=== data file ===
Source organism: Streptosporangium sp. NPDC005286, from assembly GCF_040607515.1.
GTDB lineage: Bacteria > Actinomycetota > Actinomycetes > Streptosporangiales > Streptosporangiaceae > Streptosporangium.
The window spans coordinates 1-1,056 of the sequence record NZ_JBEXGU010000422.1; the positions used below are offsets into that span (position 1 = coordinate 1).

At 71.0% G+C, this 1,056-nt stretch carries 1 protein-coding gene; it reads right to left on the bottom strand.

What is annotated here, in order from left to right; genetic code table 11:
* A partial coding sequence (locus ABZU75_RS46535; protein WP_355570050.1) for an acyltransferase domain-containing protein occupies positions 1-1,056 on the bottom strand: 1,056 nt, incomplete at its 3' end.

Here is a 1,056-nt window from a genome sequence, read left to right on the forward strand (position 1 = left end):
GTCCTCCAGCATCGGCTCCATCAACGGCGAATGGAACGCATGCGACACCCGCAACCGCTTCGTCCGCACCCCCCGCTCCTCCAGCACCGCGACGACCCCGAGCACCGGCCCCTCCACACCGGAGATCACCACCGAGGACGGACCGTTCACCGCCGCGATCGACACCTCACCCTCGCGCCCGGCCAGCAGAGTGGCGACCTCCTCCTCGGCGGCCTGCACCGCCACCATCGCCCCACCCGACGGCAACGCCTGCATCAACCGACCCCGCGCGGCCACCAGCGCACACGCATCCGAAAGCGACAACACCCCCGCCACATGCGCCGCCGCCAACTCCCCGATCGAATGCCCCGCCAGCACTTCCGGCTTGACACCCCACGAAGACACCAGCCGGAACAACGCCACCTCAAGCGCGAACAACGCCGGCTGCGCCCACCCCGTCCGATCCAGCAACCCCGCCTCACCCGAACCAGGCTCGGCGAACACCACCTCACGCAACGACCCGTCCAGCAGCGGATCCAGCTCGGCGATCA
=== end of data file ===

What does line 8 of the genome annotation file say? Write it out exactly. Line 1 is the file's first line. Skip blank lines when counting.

GTCCTCCAGCATCGGCTCCATCAACGGCGAATGGAACGCATGCGACACCCGCAACCGCTTCGTCCGCACCCCCCGCTCCTCCAGCACCGCGACGACCCCGAGCACCGGCCCCTCCACACCGGAGATCACCACCGAGGACGGACCGTTCACCGCCGCGATCGACACCTCACCCTCGCGCCCGGCCAGCAGAGTGGCGACCTCCTCCTCGGCGGCCTGCACCGCCACCATCGCCCCACCCGACGGCAACGCCTGCATCAACCGACCCCGCGCGGCCACCAGCGCACACGCATCCGAAAGCGACAACACCCCCGCCACATGCGCCGCCGCCAACTCCCCGATCGAATGCCCCGCCAGCACTTCCGGCTTGACACCCCACGAAGACACCAGCCGGAACAACGCCACCTCAAGCGCGAACAACGCCGGCTGCGCCCACCCCGTCCGATCCAGCAACCCCGCCTCACCCGAACCAGGCTCGGCGAACACCACCTCACGCAACGACCCGTCCAGCAGCGGATCCAGCTCGGCGATCA